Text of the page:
In many ways the recent reconversion of the Hagia Sophia was to be expected, especially considering that it had been on the political agenda of Turkey’s nationalist and Islamist political factions since at least the 1950s. It should then be no surprise that the reconversion occurred under the tutelage of a parliamentary coalition between Turkey’s Islamist fashioned AKP and ultranationalist MHP parties. The fact that it was actually a judicial body, the Council of State, that ruled the 1934 conversion of the public space into a museum as illegal illustrates a larger trend in Turkish governance and international posturing that is strongly characterized by self-determination, an ineffective political opposition, and suppression of dissenting voices in government establishments. Nonetheless, while Turkey under the AKP attempts to etch out its own path, it also runs the risk of isolating itself from its western allies and partners.
Following the complete destruction wrought by WWII across the European continent, European nations, much like Turkey after WWI, set out to form a unifying identity that would pave the way to a prosperous and peaceful future. Throughout this time, as European nations strove to establish institutionalized modalities of dialogue and interdependence among themselves to prevent the emergence of future conflicts and wars, Turkey did its utmost to position itself as a democratic, secular, modernized, European country that could be included in the structures of a newly interconnected Europe. Indeed, it became a member of the western security alliance of NATO in 1952, signed an association agreement with the European Economic Community in 1963, entered the EU-Turkey Customs Union in 1995, and began negotiations on its full accession to the EU in 2005. As of 2019, however, Turkey’s accession to the EU has been indefinitely suspended.
The EU’s current focus on internal cohesion amid Brexit, rising eurosceptic sentiment, and increases in far-right nationalist, Islamophobic, and anti-immigrant rhetoric paint a picture of a Europe in desperate need of introspection. Yet throughout this period, the bloc would do well to recognize and acknowledge the ways in which its colonial history, Christian heritage, and orientalist lens of Turkey, Islam, and the Middle East inform discontent within its own diverse societies and add fuel to the fires of “us vs. them” narratives across the globe. While European leaders admonish Turkey for converting the Hagia Sophia into a mosque, they should also recognize the conversion of Spain’s historic Mosque-Cathedral of Córdoba into a place solely for Christian prayer, Hungary’s conversion of the 16th century Pasha Qasim Mosque to a church in Pécs, Hungary, the lack of a place for Muslims to worship in Athens, Greece, and so on. In the same vein, Turkey too should understand that divisive rhetoric and policies that exclude or even target the country’s religious and ethnic minorities are counterproductive in further developing the ideational bases of democracy, respect for human rights, and economic development on which Turkey-EU dialogue and cooperation can and have flourished in the past. While the act of reconverting the Hagia Sophia doesn’t necessarily “diminish” the building’s legacy as a precious artifact of religious and cultural history, it certainly doesn’t work to foster dialogue and cooperation.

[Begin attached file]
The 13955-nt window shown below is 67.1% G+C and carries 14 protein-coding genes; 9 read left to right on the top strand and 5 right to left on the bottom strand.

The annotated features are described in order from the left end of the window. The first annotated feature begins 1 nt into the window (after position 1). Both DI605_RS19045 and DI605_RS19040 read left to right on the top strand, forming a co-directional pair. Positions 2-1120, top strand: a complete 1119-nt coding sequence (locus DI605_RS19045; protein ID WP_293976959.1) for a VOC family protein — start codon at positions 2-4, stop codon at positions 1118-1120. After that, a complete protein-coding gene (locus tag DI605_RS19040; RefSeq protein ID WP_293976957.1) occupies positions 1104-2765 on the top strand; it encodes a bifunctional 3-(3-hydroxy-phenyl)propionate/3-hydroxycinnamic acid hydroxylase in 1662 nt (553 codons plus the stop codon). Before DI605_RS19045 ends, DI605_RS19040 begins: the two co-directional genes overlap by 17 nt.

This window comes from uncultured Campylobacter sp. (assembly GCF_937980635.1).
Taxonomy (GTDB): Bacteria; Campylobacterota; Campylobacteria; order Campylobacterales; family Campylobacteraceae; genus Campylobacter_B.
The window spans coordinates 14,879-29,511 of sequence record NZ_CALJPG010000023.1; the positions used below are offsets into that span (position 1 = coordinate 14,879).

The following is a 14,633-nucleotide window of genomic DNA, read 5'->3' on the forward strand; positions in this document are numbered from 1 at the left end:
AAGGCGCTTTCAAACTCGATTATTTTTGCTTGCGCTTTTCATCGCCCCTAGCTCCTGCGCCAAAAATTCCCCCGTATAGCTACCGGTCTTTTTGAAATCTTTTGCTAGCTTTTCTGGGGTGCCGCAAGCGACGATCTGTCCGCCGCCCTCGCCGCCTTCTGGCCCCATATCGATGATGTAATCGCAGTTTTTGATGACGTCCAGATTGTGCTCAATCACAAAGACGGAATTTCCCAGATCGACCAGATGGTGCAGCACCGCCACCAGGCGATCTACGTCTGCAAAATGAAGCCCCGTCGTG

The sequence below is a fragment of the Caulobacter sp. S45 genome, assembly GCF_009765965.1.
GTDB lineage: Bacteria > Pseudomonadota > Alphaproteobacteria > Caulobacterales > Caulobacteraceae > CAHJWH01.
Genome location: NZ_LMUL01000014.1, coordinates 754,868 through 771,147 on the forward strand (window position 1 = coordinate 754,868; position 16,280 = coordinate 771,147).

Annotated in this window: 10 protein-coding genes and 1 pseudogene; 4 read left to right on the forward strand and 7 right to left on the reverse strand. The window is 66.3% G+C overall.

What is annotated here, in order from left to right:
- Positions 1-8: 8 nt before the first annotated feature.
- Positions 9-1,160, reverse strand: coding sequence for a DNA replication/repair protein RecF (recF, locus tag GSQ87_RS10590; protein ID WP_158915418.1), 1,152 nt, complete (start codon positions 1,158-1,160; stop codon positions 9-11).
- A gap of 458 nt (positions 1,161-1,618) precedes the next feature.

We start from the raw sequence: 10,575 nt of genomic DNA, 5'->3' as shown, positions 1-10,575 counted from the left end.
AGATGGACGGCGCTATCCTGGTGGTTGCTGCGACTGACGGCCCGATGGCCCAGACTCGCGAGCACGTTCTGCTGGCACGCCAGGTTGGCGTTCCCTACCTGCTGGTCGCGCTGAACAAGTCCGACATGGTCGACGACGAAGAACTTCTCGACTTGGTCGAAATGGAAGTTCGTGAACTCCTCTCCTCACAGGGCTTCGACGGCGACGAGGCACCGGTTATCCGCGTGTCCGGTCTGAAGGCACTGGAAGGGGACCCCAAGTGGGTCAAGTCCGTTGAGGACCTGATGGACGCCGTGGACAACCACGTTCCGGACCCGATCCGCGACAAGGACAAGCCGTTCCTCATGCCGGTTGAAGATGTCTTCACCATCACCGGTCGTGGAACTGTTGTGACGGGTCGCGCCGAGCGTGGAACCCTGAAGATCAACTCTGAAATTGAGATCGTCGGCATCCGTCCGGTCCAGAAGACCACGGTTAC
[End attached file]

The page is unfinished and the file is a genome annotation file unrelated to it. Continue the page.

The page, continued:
This article was written by HasNa Program Associate John Dykes